Despite a slight drop in recent weeks, the overall high price of soyabean meal is continuing to keep most users buying on the spot market only, writes Colin Shepherd of KW Alternative Feeds.
Prices remain in the £280-300/t range delivered onto farm at the time of writing, even though the latest USDA report confirms excellent US soyabean yields this year and a total planted crop for the 2010 harvest of 77.7m acres (up from 76.0m acres in 2009).
The soya crops will soon be planted in South America, with Brazil and Argentina together predicted to be up by some 4-5m acres on the back of this year’s high prices. There is some confidence of prices easing now being reflected in forward contracts, however, with the best opportunities for November-April deliveries in recent weeks at £285/t, and some forward thinking farmers securing deals in the £225-235/t range for May-October 2010.
For rapemeal, a record European oilseed rape crop of over 20m tonnes has brought rape oil prices down, stimulating demand within the marketplace. As a result, crushing volumes are likely to remain high, keeping the supply of rapemeal ahead of demand.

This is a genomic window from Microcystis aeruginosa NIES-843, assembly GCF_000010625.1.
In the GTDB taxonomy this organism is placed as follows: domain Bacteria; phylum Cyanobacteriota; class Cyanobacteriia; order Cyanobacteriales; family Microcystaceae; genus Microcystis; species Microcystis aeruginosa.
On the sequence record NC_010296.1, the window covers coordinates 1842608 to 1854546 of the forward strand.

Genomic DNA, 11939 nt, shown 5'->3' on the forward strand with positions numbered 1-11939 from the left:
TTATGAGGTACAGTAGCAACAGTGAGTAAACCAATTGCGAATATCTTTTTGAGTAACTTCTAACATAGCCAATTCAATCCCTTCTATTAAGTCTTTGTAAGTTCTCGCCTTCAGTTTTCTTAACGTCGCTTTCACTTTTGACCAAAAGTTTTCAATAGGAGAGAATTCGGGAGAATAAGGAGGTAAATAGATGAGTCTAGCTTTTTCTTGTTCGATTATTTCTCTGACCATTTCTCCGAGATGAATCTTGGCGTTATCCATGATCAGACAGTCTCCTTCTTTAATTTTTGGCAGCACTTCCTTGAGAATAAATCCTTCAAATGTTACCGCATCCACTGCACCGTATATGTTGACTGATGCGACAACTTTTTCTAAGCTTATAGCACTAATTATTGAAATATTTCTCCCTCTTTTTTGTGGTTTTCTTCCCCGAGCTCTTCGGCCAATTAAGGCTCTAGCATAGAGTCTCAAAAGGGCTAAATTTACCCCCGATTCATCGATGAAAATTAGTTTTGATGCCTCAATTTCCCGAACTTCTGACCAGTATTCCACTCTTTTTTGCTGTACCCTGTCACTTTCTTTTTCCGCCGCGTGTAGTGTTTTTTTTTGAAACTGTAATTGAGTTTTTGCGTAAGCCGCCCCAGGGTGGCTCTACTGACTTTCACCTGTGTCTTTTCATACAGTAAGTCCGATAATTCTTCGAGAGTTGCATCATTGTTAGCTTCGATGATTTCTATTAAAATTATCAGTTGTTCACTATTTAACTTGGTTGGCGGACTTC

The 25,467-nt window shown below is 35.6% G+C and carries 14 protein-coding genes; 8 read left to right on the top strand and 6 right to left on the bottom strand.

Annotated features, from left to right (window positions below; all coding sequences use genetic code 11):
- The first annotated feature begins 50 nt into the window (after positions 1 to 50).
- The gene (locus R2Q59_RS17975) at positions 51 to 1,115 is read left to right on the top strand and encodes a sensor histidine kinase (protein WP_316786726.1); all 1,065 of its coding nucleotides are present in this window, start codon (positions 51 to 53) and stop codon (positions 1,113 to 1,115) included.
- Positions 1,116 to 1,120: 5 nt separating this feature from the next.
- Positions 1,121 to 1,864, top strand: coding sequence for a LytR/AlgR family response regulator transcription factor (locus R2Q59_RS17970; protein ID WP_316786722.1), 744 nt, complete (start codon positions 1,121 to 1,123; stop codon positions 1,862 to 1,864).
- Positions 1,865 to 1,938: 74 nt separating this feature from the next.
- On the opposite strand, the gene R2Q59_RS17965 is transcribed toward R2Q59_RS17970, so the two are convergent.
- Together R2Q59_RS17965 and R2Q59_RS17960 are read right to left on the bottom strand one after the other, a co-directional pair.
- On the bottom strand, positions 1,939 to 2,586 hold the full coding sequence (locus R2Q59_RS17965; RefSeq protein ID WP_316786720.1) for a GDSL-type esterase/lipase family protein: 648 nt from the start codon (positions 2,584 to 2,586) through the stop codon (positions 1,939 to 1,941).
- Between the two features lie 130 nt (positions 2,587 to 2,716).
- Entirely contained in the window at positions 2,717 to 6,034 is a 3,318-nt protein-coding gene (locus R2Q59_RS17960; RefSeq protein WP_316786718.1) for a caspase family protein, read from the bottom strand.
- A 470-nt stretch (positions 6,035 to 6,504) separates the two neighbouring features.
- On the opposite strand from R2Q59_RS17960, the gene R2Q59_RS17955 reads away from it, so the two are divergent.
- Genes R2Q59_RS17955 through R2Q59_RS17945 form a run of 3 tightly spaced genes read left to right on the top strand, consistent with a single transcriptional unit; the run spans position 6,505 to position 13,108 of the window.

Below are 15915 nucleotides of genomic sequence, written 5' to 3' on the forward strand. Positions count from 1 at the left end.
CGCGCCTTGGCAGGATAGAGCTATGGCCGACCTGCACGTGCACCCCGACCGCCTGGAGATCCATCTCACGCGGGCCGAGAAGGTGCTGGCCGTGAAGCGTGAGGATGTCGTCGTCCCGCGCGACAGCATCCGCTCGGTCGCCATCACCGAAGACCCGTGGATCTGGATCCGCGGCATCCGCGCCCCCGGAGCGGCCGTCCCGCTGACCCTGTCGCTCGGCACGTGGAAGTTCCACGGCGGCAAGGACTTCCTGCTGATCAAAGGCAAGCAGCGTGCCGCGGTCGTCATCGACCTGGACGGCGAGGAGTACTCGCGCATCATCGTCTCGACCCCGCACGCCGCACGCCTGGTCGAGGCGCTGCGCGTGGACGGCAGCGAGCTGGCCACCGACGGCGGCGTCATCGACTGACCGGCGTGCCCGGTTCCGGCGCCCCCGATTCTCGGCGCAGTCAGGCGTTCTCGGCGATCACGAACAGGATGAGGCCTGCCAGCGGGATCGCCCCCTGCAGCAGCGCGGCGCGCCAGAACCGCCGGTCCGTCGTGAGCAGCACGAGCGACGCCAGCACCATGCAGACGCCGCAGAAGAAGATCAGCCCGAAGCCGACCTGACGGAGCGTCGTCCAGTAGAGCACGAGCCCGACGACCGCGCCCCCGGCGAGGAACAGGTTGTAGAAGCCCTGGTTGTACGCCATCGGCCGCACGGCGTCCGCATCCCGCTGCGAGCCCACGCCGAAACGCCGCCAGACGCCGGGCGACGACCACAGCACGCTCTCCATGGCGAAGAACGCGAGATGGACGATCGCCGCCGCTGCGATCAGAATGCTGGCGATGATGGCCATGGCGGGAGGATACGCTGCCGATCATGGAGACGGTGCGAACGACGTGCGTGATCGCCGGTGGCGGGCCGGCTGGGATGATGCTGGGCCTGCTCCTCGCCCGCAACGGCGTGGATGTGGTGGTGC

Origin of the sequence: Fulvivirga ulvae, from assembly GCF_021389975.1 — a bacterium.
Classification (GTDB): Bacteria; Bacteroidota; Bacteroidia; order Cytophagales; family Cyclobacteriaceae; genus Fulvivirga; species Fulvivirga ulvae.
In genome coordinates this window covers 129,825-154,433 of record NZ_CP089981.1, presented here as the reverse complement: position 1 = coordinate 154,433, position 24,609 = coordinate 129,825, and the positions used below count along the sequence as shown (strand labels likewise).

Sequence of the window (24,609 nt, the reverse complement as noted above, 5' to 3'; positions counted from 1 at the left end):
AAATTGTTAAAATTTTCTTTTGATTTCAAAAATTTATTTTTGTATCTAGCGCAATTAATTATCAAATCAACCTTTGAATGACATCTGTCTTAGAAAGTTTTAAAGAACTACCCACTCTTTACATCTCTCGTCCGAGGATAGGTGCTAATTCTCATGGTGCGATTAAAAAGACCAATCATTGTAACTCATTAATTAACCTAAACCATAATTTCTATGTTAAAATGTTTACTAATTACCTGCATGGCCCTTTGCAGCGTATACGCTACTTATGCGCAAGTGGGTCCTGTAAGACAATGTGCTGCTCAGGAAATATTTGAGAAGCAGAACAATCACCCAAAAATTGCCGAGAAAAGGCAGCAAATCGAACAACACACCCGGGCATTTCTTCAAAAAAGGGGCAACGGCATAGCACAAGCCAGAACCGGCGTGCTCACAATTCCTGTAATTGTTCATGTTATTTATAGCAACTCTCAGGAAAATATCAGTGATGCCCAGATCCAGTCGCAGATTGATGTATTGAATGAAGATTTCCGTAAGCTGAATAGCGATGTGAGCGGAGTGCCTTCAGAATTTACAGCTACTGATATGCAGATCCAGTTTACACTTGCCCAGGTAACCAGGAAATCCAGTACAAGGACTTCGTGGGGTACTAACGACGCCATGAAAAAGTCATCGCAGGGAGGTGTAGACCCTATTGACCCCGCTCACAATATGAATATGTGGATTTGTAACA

The result has been that rapemeal prices remain at around £130-140/t for the winter, and livestock farmers should probably be booking at least 50% of winter requirements right through to spring at this level. The rest can then be bought during any further dips in the market, but with the confidence that some good protection has been taken against the market lifting.
Combined with strategic use of heat treated rapemeal (such as ProtoTec) and small quantities of rumen-protected soyabean meal (SoyPass), the opportunity now exists to get winter protein costs locked in at levels that are certainly below those experienced by many last winter. EU wheat distillers’ pellets are another option worth considering.
On the energy front, an anticipated Australian wheat harvest of 22-23m tonnes is giving confidence to an ongoing position of general world oversupply, with UK exports currently at very low levels. The result is that energy feed prices remain relatively static.
Soya hulls in the mid £90s/t are excellent value on the spot market, although are less attractive when it comes to forward contracts for the winter. More competitive at the moment is sugar beet feed, which is probably the current “best buy” for winter digestible fibre requirements.